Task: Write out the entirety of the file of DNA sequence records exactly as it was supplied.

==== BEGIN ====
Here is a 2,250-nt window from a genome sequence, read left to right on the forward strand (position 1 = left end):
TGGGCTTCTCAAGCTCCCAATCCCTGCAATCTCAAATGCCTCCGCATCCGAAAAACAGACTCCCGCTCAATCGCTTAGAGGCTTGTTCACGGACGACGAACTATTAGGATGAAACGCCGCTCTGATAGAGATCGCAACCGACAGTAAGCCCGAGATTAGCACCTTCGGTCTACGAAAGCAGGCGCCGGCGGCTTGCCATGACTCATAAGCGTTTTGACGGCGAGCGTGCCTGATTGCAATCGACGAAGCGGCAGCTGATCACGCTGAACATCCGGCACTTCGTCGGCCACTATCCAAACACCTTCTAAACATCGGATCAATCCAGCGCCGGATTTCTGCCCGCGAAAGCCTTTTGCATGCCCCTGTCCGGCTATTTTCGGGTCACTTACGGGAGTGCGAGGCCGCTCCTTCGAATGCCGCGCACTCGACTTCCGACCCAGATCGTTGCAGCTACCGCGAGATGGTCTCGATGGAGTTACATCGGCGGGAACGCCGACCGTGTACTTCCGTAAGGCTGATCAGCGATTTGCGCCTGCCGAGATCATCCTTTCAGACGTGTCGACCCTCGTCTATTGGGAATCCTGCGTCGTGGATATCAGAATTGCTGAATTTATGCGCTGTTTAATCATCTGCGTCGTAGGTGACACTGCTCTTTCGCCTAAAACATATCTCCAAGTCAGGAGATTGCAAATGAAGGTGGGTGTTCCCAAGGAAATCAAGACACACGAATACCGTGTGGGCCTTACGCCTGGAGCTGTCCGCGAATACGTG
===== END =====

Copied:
Here is a 2,250-nt window from a genome sequence, read left to right on the forward strand (position 1 = left end):
TGGGCTTCTCAAGCTCCCAATCCCTGCAATCTCAAATGCCTCCGCATCCGAAAAACAGACTCCCGCTCAATCGCTTAGAGGCTTGTTCACGGACGACGAACTATTAGGATGAAACGCCGCTCTGATAGAGATCGCAACCGACAGTAAGCCCGAGATTAGCACCTTCGGTCTACGAAAGCAGGCGCCGGCGGCTTGCCATGACTCATAAGCGTTTTGACGGCGAGCGTGCCTGATTGCAATCGACGAAGCGGCAGCTGATCACGCTGAACATCCGGCACTTCGTCGGCCACTATCCAAACACCTTCTAAACATCGGATCAATCCAGCGCCGGATTTCTGCCCGCGAAAGCCTTTTGCATGCCCCTGTCCGGCTATTTTCGGGTCACTTACGGGAGTGCGAGGCCGCTCCTTCGAATGCCGCGCACTCGACTTCCGACCCAGATCGTTGCAGCTACCGCGAGATGGTCTCGATGGAGTTACATCGGCGGGAACGCCGACCGTGTACTTCCGTAAGGCTGATCAGCGATTTGCGCCTGCCGAGATCATCCTTTCAGACGTGTCGACCCTCGTCTATTGGGAATCCTGCGTCGTGGATATCAGAATTGCTGAATTTATGCGCTGTTTAATCATCTGCGTCGTAGGTGACACTGCTCTTTCGCCTAAAACATATCTCCAAGTCAGGAGATTGCAAATGAAGGTGGGTGTTCCCAAGGAAATCAAGACACACGAATACCGTGTGGGCCTTACGCCTGGAGCTGTCCGCGAATACGTG